KINGSPORT — Kingsport City Schools will be receiving additional funding from the city next fiscal year. However, the appropriation is one-eighth of what was originally requested, and school officials say additional steps will be taken to bring the school system’s budget into balance.
During a Board of Mayor and Aldermen work session Monday night, City Manager John Campbell gave a brief rundown of the highlights of Kingsport’s fiscal year 2013 budget — a balanced budget with no property tax increase, small water and sewer rate increases, and a 2 percent raise for city employees.
The budget includes an additional $300,000 in operating funds for KCS, thus raising the city’s yearly maintenance of effort from $9.5 million to $9.8 million. By state law, this amount cannot be decreased.
Originally, school officials requested $2.4 million in additional funds to balance the budget, funding such items as the Early College program and the STEM (science, technology, engineering and math) platform school, new positions, and salary increases for all employees. The $2.4 million would have been a 25 percent increase in the city’s yearly maintenance of effort to KCS.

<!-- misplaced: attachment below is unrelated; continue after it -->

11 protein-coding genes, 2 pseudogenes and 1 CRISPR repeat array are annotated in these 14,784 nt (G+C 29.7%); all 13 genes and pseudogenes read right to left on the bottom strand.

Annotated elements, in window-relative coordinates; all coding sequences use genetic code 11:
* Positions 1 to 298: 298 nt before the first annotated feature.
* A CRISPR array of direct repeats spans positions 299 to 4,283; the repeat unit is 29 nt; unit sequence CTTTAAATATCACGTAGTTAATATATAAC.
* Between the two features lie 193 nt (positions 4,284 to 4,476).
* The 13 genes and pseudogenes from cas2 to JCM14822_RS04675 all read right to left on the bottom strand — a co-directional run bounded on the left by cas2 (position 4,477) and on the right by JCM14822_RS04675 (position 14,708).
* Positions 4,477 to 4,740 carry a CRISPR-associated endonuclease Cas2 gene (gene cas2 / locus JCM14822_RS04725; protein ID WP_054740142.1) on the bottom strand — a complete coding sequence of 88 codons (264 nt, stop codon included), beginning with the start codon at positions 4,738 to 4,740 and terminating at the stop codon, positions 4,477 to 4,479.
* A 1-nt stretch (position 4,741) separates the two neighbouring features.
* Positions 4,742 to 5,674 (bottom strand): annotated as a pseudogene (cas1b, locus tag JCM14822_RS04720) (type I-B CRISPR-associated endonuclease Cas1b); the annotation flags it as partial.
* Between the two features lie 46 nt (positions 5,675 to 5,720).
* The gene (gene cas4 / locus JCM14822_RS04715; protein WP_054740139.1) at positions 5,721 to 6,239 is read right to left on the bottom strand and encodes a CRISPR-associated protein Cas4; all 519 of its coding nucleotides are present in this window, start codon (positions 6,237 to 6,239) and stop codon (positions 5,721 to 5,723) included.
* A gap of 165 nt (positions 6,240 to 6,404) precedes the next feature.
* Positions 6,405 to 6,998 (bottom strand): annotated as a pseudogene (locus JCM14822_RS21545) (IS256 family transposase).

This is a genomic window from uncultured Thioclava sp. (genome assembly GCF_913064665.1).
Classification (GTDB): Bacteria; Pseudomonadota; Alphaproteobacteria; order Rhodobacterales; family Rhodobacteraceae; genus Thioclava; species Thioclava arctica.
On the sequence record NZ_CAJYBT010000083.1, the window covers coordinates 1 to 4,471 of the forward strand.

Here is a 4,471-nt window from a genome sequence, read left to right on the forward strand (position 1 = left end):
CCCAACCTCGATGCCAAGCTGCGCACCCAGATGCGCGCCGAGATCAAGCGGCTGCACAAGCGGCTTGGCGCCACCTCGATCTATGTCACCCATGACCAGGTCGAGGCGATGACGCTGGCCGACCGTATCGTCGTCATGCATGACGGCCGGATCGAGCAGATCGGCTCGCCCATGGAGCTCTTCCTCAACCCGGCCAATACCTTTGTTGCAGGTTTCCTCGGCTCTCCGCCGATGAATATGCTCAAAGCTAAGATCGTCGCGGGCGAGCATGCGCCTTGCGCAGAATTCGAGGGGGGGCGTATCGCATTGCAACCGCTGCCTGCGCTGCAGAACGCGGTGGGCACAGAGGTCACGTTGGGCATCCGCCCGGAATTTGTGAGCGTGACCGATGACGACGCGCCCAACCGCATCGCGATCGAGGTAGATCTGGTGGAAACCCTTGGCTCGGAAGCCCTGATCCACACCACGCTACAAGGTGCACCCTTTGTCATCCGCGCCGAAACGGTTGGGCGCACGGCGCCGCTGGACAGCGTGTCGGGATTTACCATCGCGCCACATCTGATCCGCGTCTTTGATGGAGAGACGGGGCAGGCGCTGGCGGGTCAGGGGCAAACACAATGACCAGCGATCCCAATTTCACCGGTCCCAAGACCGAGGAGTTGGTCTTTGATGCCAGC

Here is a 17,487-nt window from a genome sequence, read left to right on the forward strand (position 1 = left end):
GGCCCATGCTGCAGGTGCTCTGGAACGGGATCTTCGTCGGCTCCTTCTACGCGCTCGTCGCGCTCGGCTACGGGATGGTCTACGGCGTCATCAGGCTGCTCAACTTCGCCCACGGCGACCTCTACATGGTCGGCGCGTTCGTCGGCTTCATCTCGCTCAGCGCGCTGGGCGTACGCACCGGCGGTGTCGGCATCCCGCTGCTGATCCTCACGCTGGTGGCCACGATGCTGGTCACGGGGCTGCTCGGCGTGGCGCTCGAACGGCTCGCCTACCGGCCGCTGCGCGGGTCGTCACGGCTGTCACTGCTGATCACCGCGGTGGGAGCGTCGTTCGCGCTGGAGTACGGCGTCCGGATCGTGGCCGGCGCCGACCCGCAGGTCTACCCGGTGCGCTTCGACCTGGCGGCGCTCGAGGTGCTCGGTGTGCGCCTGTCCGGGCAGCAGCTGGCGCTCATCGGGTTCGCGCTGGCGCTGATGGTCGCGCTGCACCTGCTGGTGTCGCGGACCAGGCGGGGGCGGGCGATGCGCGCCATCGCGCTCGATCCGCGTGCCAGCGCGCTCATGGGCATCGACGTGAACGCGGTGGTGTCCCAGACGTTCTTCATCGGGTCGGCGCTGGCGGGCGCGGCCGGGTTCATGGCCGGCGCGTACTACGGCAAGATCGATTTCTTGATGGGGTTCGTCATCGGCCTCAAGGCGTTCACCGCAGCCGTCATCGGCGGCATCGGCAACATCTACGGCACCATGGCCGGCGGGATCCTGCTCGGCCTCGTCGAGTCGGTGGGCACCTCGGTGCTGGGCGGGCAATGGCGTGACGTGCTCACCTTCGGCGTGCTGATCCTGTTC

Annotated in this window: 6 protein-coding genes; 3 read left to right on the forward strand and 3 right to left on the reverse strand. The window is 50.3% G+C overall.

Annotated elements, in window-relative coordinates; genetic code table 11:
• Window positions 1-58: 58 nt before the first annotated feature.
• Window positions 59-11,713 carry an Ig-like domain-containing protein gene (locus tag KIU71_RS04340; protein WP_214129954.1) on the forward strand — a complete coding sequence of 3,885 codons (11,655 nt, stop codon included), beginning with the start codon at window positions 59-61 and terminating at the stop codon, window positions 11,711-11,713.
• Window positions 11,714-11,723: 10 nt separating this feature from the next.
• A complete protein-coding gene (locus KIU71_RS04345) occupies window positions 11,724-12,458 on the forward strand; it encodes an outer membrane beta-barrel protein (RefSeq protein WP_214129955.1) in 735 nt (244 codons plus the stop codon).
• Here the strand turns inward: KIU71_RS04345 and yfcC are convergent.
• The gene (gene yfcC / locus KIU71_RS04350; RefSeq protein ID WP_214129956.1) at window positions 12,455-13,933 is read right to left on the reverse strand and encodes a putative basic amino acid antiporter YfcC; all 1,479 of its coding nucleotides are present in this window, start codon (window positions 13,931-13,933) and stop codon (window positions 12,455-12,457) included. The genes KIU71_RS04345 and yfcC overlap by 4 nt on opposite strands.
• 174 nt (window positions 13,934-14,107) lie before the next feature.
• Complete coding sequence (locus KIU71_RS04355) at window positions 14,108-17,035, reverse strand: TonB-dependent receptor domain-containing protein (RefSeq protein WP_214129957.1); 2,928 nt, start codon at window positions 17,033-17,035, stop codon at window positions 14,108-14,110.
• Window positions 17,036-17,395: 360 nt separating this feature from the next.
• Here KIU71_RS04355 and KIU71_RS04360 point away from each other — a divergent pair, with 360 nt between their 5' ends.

Though he never publicly stated it, Campbell initially proposed the $300,000 increase, something Mayor Dennis Phillips mentioned during one of the city’s budget workshops in May. On Monday, Campbell confirmed the amount to the BMA.
Director of Schools Lyle Ailshie said the school system would be making some hard decisions over the next couple of days. The Board of Education has a meeting scheduled for Thursday where the budget will likely be discussed.
One scenario to balance the school system’s budget calls for eliminating all of the academic coach positions, cutting $100,000 from the Early College program, decreasing raises from 2.5 percent to 2 percent, and eliminating eight teaching positions within the system and one librarian position at Dobyns-Bennett High School.
Ailshie said these steps add up to $1.8 million and coupled with a $123,000 increase in revenue estimates made by KCS, the school system’s budget is still $210,000 out of balance. During Tuesday’s BMA meeting, Ailshie made one last plea for the city to increase the appropriation from $300,000 to $500,000.
“We’ll be working between now and Thursday and hope to identify additional savings,” Ailshie said. “I’m not sure how (the budget) will eventually turn out.”
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